Lesley Stahl: You just couldn't figure it out.
Josh Wilson: I couldn't figure out. I did not know where it was.
The Air Force says Josh's extreme disorientation resembled a condition called hypoxia or oxygen deprivation. In training, pilots in that state can have trouble even identifying a playing card.
Jeremy Gordon: The onset of this is insidious. Some pilots will go the entire mission, land, and not know anything went wrong. There was a publicly announced incident of a jet in Alaska hitting a tree and the pilot was not aware that he ran into a tree.
Lesley Stahl: He didn't know he hit a tree?
Jeremy Gordon: That's correct.
After Josh's incident, his symptoms were so severe, the Air Force sent him to a hyperbaric chamber.
Lesley Stahl: Hyperbaric, like the bends. This is the first time we've heard that pilots are going into hyperbaric chambers.
Josh Wilson: We've had several.
Even pilots who never had a physiological incident in the air had problems on the ground, in the days after they fly the plane.
Jeremy Gordon: Amongst F-22 pilots, there's a term called the "raptor cough," that is--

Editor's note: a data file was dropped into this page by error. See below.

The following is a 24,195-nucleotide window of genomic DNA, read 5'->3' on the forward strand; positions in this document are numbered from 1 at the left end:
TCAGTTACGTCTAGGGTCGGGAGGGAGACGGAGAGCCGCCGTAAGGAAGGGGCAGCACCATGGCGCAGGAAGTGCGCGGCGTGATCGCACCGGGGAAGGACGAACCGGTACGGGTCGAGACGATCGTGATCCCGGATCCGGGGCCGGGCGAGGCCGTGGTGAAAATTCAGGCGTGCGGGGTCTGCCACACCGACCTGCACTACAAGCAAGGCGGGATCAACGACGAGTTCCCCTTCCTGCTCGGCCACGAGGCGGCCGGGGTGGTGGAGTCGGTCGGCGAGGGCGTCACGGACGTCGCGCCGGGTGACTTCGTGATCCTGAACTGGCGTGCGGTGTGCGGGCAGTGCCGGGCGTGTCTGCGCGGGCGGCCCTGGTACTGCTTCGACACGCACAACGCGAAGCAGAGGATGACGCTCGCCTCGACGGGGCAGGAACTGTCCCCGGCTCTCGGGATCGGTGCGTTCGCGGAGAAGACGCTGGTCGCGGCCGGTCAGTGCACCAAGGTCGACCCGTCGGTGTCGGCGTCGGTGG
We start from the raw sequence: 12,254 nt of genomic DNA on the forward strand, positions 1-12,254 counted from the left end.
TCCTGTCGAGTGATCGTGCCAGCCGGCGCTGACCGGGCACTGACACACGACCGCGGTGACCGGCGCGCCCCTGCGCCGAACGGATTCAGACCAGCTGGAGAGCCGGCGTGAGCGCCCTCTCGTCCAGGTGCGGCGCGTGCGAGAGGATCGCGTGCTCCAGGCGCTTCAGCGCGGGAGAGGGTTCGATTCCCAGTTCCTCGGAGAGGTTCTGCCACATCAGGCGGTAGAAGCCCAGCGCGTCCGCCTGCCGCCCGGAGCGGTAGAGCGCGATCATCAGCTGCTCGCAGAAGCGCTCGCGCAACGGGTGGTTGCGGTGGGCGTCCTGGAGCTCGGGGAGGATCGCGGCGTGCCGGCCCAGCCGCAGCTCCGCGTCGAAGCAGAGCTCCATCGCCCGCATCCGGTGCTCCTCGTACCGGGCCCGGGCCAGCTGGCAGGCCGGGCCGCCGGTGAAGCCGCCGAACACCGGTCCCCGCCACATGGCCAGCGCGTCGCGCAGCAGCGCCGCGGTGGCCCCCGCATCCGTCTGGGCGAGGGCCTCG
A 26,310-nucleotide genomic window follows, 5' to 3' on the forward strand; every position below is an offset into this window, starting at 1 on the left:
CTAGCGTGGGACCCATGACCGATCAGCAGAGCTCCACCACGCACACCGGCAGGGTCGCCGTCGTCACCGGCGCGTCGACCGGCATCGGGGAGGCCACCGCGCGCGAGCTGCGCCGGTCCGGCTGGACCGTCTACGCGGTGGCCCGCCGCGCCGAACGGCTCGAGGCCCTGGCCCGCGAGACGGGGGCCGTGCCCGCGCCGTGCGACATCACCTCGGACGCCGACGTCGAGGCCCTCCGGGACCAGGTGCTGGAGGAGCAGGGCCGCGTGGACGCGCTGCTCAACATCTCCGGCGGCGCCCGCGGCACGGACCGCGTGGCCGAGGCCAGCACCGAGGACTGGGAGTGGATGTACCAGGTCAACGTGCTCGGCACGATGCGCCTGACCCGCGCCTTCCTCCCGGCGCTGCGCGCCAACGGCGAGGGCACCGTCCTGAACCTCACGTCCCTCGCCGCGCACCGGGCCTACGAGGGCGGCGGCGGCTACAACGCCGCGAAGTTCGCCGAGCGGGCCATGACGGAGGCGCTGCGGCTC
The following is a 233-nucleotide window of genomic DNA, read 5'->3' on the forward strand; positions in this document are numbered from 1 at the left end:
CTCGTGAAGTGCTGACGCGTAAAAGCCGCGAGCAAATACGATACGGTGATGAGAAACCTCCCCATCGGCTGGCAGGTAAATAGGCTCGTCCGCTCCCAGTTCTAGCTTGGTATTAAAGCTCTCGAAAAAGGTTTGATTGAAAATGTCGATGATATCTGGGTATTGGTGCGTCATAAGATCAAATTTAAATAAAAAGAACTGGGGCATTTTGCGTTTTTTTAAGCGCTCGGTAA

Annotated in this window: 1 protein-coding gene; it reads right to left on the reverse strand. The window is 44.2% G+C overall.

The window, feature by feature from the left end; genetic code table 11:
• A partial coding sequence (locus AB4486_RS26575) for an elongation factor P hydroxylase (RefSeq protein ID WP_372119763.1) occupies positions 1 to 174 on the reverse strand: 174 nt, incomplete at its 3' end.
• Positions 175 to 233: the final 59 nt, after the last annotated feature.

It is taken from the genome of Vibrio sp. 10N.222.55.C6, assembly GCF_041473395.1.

Lesley Stahl: The "raptor cough"?
Jeremy Gordon: In a room full of F-22 pilots, the vast majority will be coughing a lot of the times. Other things-- laying down for bed at night after flying and getting just the spinning room feeling, dizziness, tumbling, vertigo kind of stuff.
Lesley Stahl: I had heard that other pilots, because of their fears of crashing from their own vertigo, whatever, that they're taking out additional life insurance policies.
Josh Wilson: They are. Absolutely. We are waiting for something to happen. And if it happens, nobody's going to be surprised. I think it's a matter of time.
After a rash of similar hypoxia incidents, the Air Force took the radical step of grounding the entire F-22 fleet in May of 2011. The Pentagon revealed there had been 14 of these events in the previous three years, a rate described by its own scientific advisory board as "unusually high...and unacceptable."
Josh Wilson: We've got two theories with the jet right now. On the one hand, we're not getting the quality or the quantity of oxygen that we need. On the other hand, they're thinking contaminants. Somehow we're not getting what we need, or we're getting poisoned.
The Air Force launched an investigation that focused on the plane's onboard oxygen-generating system, or "OBOGS", which takes air from outside the jet, passes it through the engine and through a chemical process to produce a concentrated oxygen that the pilots breathe.